Caisse populaire

 The caisse populaire was established in 1900 as a co-operative savings and loan company with nonfixed capital and limited liability in Lévis, Québec, by Alphonse DESJARDINS, a journalist and French-language stenographer in the House of Commons. Desjardins used European savings and loan co-operatives as models for his enterprise. He encouraged the working classes to save and plan for the future and provided the credit they needed for economic recovery. Desjardins also hoped the caisse would contribute to the economic emancipation of French Canadians. The Caisse populaire de Lévis opened on 23 January 1901 in Desjardins's own home; 12 people paid a total of $26.40 as first payment of their share in the partnership. The first savings deposit, made on February 7, was for only 5 cents.

By 1906, savings amounted to nearly $40 000; in the same year, after vigorous lobbying by Desjardins and his friends, the Québec legislature adopted the Act on co-operative syndicates (see also CREDIT UNIONS). In 1920, when Desjardins died, 219 caisses populaires had been established, including 23 in Ontario and 9 in French-Canadian communities in New England, largely as a result of the clergy's unfailing support of and eager participation in this undertaking.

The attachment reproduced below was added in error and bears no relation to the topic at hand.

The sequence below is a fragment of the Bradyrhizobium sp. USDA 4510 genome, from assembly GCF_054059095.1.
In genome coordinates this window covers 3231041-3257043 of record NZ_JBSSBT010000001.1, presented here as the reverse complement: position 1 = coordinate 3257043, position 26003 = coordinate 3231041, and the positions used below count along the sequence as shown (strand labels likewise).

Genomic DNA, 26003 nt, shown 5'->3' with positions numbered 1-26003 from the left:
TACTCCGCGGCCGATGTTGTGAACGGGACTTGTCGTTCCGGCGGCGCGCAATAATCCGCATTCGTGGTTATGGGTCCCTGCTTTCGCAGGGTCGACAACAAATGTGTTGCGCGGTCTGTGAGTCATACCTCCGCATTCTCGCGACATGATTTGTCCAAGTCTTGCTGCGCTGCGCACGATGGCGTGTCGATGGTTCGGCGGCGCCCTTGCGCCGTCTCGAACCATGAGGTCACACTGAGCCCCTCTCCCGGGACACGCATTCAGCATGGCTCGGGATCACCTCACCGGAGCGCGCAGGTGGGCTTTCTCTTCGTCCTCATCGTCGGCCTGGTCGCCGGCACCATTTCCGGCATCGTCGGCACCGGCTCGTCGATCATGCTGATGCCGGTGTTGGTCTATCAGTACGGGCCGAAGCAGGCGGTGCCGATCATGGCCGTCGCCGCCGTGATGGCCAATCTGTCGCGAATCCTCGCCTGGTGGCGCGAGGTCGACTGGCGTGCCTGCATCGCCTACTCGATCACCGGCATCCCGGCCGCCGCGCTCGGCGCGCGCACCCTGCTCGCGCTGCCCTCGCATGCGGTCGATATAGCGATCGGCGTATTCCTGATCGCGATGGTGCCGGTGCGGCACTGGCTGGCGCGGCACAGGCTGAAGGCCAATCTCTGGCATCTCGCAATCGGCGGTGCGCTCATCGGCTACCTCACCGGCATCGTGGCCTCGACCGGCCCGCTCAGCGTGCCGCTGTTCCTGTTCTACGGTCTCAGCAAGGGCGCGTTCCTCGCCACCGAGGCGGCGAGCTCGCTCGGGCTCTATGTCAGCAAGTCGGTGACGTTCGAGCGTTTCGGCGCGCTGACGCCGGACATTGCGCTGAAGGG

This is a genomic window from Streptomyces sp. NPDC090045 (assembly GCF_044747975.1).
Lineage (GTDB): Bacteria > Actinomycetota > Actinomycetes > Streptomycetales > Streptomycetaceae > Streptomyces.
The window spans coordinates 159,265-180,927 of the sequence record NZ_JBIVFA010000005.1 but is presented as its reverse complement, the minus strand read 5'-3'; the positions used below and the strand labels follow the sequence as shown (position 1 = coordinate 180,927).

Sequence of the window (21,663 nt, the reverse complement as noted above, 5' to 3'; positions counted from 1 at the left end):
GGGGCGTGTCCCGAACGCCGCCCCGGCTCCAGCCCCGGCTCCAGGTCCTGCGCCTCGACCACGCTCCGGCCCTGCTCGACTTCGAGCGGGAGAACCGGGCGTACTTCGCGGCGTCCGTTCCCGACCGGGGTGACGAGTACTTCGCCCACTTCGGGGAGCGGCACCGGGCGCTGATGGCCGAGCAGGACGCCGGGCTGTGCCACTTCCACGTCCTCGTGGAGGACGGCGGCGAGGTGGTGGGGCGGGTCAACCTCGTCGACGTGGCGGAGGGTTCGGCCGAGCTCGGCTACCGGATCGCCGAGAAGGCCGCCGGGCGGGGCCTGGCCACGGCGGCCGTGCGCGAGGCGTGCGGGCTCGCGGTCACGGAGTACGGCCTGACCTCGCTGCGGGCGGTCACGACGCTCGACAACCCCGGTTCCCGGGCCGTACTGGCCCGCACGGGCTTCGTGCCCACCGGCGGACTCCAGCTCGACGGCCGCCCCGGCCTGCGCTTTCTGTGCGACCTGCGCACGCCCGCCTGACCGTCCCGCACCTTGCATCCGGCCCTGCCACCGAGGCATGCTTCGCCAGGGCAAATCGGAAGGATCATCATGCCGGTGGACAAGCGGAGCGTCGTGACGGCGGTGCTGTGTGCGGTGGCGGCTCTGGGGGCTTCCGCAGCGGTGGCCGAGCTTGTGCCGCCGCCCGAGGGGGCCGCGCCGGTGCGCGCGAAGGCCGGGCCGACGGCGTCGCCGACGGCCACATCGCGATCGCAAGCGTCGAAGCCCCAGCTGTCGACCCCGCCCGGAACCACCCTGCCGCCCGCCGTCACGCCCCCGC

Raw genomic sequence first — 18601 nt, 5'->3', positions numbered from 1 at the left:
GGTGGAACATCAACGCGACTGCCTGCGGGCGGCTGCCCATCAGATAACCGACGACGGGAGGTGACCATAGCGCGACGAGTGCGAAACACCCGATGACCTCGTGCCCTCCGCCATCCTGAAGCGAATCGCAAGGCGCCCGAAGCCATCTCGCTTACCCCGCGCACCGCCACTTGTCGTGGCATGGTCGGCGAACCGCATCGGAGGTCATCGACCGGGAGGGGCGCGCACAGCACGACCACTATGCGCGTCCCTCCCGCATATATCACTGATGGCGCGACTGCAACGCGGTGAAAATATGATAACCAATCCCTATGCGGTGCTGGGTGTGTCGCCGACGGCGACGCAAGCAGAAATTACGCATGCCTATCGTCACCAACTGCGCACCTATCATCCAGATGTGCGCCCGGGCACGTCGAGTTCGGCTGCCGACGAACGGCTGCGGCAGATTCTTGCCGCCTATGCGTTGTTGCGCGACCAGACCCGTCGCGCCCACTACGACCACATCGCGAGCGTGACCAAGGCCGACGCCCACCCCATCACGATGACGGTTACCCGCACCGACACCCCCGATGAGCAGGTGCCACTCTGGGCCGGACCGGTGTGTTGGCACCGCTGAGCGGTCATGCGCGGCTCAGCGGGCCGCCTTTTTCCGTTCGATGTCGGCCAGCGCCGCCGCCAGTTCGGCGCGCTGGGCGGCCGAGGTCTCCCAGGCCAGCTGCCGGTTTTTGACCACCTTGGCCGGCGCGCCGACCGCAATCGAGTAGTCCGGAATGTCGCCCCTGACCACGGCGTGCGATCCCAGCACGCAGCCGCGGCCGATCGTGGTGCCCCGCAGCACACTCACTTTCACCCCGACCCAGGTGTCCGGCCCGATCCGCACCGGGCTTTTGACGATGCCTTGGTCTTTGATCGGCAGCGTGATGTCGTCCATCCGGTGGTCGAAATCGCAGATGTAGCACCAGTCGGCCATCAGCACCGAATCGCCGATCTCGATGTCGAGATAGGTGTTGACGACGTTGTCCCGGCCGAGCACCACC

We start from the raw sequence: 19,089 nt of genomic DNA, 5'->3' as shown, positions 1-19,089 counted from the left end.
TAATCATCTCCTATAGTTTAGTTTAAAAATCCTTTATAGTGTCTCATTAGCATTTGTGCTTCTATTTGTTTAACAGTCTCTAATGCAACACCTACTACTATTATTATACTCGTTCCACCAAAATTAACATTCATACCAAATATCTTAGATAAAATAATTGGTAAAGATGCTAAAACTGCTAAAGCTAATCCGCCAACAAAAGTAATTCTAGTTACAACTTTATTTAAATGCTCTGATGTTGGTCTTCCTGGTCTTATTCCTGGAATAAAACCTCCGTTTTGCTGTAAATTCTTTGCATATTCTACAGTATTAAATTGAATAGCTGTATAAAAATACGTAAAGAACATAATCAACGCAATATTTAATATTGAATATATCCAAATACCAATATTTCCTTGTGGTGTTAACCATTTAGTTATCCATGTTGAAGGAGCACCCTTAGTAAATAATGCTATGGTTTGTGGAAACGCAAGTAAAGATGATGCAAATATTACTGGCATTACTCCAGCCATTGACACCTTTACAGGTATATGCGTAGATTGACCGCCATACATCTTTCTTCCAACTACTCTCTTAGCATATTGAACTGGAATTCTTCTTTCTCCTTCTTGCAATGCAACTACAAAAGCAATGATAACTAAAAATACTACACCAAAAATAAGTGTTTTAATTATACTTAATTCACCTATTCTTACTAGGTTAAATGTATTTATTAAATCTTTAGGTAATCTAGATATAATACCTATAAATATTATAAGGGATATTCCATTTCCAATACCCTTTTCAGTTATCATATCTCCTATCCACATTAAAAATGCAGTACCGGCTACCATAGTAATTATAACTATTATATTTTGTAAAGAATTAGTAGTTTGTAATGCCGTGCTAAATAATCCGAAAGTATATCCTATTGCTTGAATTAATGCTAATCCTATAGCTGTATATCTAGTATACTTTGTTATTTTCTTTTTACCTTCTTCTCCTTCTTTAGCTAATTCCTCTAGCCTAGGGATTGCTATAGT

Through the years caisses populaires have created or acquired many financial subsidiaries operating in the insurance, trust, and industrial and commercial investment sectors, as well as the funds management, securities brokerage and banking services sectors. With some 40 000 employees, what is now known as the Mouvement Desjardins is currently the largest private employer in Québec.